I’d love to see what his trained lower function makes of these.

For more examples of this kind of thinking pushed to its limit, see this 17th century German calligraphy book: https://publicdomainreview.org/collection/17th-century-calli...

That’s absolutely gorgeous!

On the other end, may I present Russian cursive: https://www.boredpanda.com/russian-cursive/

Reminds me of the characters Raava and Vaatu from Nickelodeon's Legend of Korra. I love how crisp and sharp the lines are, and the amount of detail is spectacular!

I think graffiti pushes lettering to much more extreme places (color, forms, styles). One example: https://www.instagram.com/n_o_madski/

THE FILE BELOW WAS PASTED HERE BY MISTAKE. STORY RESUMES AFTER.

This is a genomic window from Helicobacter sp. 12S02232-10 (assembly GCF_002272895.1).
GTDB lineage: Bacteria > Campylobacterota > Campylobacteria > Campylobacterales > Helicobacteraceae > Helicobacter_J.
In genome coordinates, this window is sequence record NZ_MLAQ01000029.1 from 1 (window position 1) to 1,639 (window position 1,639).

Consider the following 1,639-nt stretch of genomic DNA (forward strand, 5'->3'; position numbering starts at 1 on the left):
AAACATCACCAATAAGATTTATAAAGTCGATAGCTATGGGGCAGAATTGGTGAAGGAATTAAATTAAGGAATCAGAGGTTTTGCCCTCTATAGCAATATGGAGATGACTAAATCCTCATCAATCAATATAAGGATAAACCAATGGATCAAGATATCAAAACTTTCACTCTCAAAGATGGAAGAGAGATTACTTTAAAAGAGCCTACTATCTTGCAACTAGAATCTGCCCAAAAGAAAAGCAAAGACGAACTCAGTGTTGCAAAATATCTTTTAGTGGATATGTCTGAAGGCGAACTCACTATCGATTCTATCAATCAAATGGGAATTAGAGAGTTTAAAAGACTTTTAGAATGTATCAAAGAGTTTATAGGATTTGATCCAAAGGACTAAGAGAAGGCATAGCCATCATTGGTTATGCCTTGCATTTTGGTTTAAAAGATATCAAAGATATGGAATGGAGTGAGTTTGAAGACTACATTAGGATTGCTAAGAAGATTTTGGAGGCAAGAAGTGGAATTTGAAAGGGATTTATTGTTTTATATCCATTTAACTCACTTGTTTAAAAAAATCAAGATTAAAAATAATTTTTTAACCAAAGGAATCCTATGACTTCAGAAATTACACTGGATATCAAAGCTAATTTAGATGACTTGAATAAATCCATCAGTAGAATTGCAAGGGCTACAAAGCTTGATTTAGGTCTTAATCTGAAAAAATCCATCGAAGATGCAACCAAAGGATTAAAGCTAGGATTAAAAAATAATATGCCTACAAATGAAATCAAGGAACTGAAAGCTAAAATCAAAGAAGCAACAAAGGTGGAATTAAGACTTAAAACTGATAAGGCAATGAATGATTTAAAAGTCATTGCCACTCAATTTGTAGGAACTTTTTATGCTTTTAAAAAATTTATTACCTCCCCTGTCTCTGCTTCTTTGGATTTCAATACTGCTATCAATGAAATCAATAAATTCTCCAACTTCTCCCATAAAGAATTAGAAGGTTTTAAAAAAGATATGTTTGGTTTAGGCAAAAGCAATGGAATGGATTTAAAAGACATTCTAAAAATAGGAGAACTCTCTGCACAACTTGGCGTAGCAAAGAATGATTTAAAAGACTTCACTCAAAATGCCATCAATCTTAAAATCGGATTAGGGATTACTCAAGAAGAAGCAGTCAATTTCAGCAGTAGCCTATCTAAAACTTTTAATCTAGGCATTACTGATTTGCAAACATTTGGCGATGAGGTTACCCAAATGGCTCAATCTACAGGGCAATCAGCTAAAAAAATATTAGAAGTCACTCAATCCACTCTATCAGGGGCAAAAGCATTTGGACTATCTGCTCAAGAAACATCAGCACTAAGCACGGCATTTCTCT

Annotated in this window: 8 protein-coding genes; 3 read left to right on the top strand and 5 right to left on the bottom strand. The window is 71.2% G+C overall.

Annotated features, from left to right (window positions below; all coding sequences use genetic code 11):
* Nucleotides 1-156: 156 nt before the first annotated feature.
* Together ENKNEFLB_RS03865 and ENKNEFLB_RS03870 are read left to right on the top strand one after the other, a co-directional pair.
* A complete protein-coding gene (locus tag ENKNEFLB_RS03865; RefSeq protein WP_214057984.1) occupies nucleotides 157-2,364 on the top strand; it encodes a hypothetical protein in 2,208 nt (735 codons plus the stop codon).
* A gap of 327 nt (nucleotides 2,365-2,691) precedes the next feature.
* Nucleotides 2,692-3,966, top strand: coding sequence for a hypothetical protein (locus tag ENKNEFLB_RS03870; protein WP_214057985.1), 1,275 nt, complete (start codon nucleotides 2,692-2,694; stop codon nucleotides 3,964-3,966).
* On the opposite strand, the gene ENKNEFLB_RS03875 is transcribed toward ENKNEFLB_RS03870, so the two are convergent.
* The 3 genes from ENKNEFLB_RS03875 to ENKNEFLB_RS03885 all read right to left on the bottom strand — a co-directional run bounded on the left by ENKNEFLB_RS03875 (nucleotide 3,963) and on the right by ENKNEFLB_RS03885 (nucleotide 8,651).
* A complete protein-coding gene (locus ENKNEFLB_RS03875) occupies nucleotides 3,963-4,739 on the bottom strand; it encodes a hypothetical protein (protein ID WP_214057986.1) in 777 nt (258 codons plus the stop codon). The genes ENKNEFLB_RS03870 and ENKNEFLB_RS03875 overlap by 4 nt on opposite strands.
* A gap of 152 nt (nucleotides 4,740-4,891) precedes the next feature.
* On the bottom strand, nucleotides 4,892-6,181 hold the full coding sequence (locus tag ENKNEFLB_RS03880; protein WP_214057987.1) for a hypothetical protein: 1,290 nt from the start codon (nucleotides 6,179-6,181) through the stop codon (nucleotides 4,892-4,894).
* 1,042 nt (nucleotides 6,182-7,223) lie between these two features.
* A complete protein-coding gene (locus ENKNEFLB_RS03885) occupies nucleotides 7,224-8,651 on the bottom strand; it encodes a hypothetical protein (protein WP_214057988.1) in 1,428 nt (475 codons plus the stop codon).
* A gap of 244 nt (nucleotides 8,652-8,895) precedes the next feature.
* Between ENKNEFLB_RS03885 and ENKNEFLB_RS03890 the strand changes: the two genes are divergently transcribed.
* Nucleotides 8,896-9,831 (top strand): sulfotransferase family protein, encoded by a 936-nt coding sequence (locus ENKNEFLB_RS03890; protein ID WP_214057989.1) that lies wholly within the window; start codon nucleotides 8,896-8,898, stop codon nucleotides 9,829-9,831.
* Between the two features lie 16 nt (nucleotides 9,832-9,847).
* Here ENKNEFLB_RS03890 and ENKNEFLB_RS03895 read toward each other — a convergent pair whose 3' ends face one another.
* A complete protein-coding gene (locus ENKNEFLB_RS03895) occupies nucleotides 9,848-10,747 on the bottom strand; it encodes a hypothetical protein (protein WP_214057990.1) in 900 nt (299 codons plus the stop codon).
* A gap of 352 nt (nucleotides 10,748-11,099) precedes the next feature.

Delicious! Thanks for the link!

"Sphinx of black quartz, judge my vow" is my new favorite pangram. (I thought it was missing the "f", but as akersten points out it's hiding in "of"!)

Miscounting fs when "of" is present is actually a fairly well known psychological effect (see e.g. https://sharpbrains.com/blog/2006/09/10/brain-exercise-brain...). It's because the sound of the letter is different, and that makes me think deaf people will be more likely to count correctly.

I still prefer "The five boxing wizards jump quickly".

"of" has "f" though?

Thanks, updated!

In the 1980s in a free rag in DC, someone posted this one in the classifieds: Nymphs vex, beg quick fjord waltz. Just 27 letters <3

Ah I was wondering what the significance of that was. I figured maybe some meme I was not familiar with.

Also the is the first time I have heard of a “pangram”.

Back in the 90s when I published a typography magazine I remember one of the Adobe people (David Lemon, iirc) really loved this one. And of course the longer but no less delightful, "Pack my box with five dozen liquor jugs."